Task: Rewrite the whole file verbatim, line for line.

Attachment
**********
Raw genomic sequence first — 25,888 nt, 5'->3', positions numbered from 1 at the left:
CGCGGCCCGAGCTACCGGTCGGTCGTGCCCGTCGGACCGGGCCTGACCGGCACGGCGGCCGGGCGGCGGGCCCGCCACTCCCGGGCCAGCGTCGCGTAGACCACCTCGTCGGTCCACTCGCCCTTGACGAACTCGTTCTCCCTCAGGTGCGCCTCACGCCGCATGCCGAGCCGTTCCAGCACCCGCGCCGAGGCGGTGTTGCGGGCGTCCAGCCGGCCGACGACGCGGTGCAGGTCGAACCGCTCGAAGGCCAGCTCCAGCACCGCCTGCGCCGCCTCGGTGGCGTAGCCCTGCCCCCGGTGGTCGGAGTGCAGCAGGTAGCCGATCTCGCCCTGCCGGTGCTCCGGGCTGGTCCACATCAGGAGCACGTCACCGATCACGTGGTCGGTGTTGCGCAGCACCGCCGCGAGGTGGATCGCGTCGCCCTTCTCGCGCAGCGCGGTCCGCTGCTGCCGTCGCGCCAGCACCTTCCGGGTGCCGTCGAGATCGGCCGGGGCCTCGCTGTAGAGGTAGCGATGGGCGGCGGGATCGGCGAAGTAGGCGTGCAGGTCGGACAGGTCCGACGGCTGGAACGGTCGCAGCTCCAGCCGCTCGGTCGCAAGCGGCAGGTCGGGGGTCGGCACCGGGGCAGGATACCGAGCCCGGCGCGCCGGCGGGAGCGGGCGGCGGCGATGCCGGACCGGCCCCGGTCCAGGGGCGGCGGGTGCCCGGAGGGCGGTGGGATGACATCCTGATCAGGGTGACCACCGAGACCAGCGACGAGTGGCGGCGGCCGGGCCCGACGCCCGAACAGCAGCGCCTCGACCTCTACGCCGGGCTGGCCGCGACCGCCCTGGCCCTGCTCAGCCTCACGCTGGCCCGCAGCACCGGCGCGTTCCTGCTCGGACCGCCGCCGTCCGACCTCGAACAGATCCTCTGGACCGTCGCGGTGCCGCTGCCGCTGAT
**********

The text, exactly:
Raw genomic sequence first — 25,888 nt, 5'->3', positions numbered from 1 at the left:
CGCGGCCCGAGCTACCGGTCGGTCGTGCCCGTCGGACCGGGCCTGACCGGCACGGCGGCCGGGCGGCGGGCCCGCCACTCCCGGGCCAGCGTCGCGTAGACCACCTCGTCGGTCCACTCGCCCTTGACGAACTCGTTCTCCCTCAGGTGCGCCTCACGCCGCATGCCGAGCCGTTCCAGCACCCGCGCCGAGGCGGTGTTGCGGGCGTCCAGCCGGCCGACGACGCGGTGCAGGTCGAACCGCTCGAAGGCCAGCTCCAGCACCGCCTGCGCCGCCTCGGTGGCGTAGCCCTGCCCCCGGTGGTCGGAGTGCAGCAGGTAGCCGATCTCGCCCTGCCGGTGCTCCGGGCTGGTCCACATCAGGAGCACGTCACCGATCACGTGGTCGGTGTTGCGCAGCACCGCCGCGAGGTGGATCGCGTCGCCCTTCTCGCGCAGCGCGGTCCGCTGCTGCCGTCGCGCCAGCACCTTCCGGGTGCCGTCGAGATCGGCCGGGGCCTCGCTGTAGAGGTAGCGATGGGCGGCGGGATCGGCGAAGTAGGCGTGCAGGTCGGACAGGTCCGACGGCTGGAACGGTCGCAGCTCCAGCCGCTCGGTCGCAAGCGGCAGGTCGGGGGTCGGCACCGGGGCAGGATACCGAGCCCGGCGCGCCGGCGGGAGCGGGCGGCGGCGATGCCGGACCGGCCCCGGTCCAGGGGCGGCGGGTGCCCGGAGGGCGGTGGGATGACATCCTGATCAGGGTGACCACCGAGACCAGCGACGAGTGGCGGCGGCCGGGCCCGACGCCCGAACAGCAGCGCCTCGACCTCTACGCCGGGCTGGCCGCGACCGCCCTGGCCCTGCTCAGCCTCACGCTGGCCCGCAGCACCGGCGCGTTCCTGCTCGGACCGCCGCCGTCCGACCTCGAACAGATCCTCTGGACCGTCGCGGTGCCGCTGCCGCTGAT